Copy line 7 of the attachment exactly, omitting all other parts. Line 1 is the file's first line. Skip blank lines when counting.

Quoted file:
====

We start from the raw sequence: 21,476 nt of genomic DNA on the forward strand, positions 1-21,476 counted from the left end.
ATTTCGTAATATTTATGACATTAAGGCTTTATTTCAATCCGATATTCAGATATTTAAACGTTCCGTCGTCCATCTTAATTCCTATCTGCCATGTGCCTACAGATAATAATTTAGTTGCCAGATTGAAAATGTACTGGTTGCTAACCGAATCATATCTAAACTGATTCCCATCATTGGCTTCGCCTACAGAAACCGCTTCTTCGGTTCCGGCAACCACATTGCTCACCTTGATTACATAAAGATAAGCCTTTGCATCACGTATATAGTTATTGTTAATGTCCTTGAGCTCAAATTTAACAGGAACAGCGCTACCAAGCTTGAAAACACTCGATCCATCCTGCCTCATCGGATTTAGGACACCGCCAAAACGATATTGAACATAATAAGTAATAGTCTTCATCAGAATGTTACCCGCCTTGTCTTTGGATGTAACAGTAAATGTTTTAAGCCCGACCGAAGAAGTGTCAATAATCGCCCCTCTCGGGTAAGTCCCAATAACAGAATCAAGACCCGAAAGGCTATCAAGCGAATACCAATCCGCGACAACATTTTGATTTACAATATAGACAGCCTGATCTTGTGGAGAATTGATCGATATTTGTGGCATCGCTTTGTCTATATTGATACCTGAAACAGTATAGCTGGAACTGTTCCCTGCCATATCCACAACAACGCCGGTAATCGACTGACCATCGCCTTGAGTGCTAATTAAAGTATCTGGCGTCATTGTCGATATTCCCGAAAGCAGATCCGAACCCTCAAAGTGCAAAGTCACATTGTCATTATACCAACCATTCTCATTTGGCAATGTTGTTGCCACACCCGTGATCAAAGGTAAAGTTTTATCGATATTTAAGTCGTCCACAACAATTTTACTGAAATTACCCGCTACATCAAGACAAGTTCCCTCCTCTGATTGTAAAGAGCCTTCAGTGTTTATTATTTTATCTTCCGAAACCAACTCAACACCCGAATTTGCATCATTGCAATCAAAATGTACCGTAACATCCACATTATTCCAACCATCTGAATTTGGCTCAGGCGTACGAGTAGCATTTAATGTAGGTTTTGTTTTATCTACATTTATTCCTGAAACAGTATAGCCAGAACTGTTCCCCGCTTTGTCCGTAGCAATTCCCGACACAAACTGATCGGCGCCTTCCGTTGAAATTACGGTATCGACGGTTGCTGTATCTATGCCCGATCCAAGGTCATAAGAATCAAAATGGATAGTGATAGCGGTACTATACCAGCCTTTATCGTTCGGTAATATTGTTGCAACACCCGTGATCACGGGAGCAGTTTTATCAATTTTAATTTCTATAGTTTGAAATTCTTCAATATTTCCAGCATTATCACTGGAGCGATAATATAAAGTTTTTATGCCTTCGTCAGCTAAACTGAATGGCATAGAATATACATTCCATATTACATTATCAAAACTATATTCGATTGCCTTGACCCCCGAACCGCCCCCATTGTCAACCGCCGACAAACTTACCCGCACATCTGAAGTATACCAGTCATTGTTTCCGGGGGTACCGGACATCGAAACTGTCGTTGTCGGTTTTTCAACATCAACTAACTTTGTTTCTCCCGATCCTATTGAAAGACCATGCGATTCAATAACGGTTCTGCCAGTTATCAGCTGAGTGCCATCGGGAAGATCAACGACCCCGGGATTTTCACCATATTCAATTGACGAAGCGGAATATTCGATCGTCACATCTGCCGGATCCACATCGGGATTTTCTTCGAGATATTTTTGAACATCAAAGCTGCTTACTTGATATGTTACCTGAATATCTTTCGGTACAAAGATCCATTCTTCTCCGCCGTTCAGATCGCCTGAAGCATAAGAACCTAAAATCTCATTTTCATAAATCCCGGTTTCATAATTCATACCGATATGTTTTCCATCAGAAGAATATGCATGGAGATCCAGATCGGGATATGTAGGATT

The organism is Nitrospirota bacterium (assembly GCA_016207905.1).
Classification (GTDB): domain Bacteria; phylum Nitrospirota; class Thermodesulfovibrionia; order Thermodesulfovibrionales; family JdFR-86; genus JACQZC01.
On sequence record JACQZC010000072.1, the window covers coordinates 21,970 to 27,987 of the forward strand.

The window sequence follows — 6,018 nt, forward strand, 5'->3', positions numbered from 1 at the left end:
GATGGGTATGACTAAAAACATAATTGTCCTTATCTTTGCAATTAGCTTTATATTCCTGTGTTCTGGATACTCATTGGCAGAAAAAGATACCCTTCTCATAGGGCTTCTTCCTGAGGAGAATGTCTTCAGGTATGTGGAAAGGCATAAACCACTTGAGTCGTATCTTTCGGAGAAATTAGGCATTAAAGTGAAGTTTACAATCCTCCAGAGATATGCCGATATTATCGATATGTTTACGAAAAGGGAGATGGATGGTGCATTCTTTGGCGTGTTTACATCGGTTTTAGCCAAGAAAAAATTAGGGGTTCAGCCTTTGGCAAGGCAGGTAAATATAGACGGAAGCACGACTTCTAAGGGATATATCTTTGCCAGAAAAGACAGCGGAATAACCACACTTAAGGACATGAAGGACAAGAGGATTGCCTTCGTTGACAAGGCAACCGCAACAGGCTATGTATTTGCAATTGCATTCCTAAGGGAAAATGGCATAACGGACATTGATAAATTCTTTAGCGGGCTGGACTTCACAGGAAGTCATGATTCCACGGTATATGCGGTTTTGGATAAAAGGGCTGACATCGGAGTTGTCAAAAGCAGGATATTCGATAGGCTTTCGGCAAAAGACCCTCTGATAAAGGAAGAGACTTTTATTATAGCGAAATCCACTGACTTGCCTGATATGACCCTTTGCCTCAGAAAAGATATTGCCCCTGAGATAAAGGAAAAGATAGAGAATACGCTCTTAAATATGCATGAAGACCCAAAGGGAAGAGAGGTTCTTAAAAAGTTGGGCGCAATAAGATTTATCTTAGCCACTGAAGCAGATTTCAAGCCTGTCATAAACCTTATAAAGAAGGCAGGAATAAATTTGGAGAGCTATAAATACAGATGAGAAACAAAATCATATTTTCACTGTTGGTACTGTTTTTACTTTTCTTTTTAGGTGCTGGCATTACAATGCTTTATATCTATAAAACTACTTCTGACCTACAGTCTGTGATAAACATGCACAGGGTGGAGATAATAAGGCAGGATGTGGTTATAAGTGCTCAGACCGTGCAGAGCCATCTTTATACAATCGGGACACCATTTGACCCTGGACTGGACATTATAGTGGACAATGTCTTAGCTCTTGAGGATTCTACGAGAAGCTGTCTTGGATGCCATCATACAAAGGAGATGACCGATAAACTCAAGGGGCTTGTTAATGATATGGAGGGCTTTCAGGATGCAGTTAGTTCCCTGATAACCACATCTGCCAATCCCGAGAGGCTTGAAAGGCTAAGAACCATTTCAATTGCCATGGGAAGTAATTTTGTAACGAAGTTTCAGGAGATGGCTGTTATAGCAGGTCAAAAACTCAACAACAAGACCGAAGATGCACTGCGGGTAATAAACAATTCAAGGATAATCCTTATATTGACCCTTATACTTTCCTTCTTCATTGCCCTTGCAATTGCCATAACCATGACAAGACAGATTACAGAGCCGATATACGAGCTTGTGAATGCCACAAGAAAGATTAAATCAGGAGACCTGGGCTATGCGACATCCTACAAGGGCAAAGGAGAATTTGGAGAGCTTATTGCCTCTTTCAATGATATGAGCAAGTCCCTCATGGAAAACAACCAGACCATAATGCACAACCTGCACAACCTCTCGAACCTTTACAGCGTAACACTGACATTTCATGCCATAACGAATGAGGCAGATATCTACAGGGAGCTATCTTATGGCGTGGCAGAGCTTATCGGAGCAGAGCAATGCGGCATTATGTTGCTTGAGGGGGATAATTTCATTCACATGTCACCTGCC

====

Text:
GATGGGTATGACTAAAAACATAATTGTCCTTATCTTTGCAATTAGCTTTATATTCCTGTGTTCTGGATACTCATTGGCAGAAAAAGATACCCTTCTCATAGGGCTTCTTCCTGAGGAGAATGTCTTCAGGTATGTGGAAAGGCATAAACCACTTGAGTCGTATCTTTCGGAGAAATTAGGCATTAAAGTGAAGTTTACAATCCTCCAGAGATATGCCGATATTATCGATATGTTTACGAAAAGGGAGATGGATGGTGCATTCTTTGGCGTGTTTACATCGGTTTTAGCCAAGAAAAAATTAGGGGTTCAGCCTTTGGCAAGGCAGGTAAATATAGACGGAAGCACGACTTCTAAGGGATATATCTTTGCCAGAAAAGACAGCGGAATAACCACACTTAAGGACATGAAGGACAAGAGGATTGCCTTCGTTGACAAGGCAACCGCAACAGGCTATGTATTTGCAATTGCATTCCTAAGGGAAAATGGCATAACGGACATTGATAAATTCTTTAGCGGGCTGGACTTCACAGGAAGTCATGATTCCACGGTATATGCGGTTTTGGATAAAAGGGCTGACATCGGAGTTGTCAAAAGCAGGATATTCGATAGGCTTTCGGCAAAAGACCCTCTGATAAAGGAAGAGACTTTTATTATAGCGAAATCCACTGACTTGCCTGATATGACCCTTTGCCTCAGAAAAGATATTGCCCCTGAGATAAAGGAAAAGATAGAGAATACGCTCTTAAATATGCATGAAGACCCAAAGGGAAGAGAGGTTCTTAAAAAGTTGGGCGCAATAAGATTTATCTTAGCCACTGAAGCAGATTTCAAGCCTGTCATAAACCTTATAAAGAAGGCAGGAATAAATTTGGAGAGCTATAAATACAGATGAGAAACAAAATCATATTTTCACTGTTGGTACTGTTTTTACTTTTCTTTTTAGGTGCTGGCATTACAATGCTTTATATCTATAAAACTACTTCTGACCTACAGTCTGTGATAAACATGCACAGGGTGGAGATAATAAGGCAGGATGTGGTTATAAGTGCTCAGACCGTGCAGAGCCATCTTTATACAATCGGGACACCATTTGACCCTGGACTGGACATTATAGTGGACAATGTCTTAGCTCTTGAGGATTCTACGAGAAGCTGTCTTGGATGCCATCATACAAAGGAGATGACCGATAAACTCAAGGGGCTTGTTAATGATATGGAGGGCTTTCAGGATGCAGTTAGTTCCCTGATAACCACATCTGCCAATCCCGAGAGGCTTGAAAGGCTAAGAACCATTTCAATTGCCATGGGAAGTAATTTTGTAACGAAGTTTCAGGAGATGGCTGTTATAGCAGGTCAAAAACTCAACAACAAGACCGAAGATGCACTGCGGGTAATAAACAATTCAAGGATAATCCTTATATTGACCCTTATACTTTCCTTCTTCATTGCCCTTGCAATTGCCATAACCATGACAAGACAGATTACAGAGCCGATATACGAGCTTGTGAATGCCACAAGAAAGATTAAATCAGGAGACCTGGGCTATGCGACATCCTACAAGGGCAAAGGAGAATTTGGAGAGCTTATTGCCTCTTTCAATGATATGAGCAAGTCCCTCATGGAAAACAACCAGACCATAATGCACAACCTGCACAACCTCTCGAACCTTTACAGCGTAACACTGACATTTCATGCCATAACGAATGAGGCAGATATCTACAGGGAGCTATCTTATGGCGTGGCAGAGCTTATCGGAGCAGAGCAATGCGGCATTATGTTGCTTGAGGGGGATAATTTCATTCACATGTCACCTGCC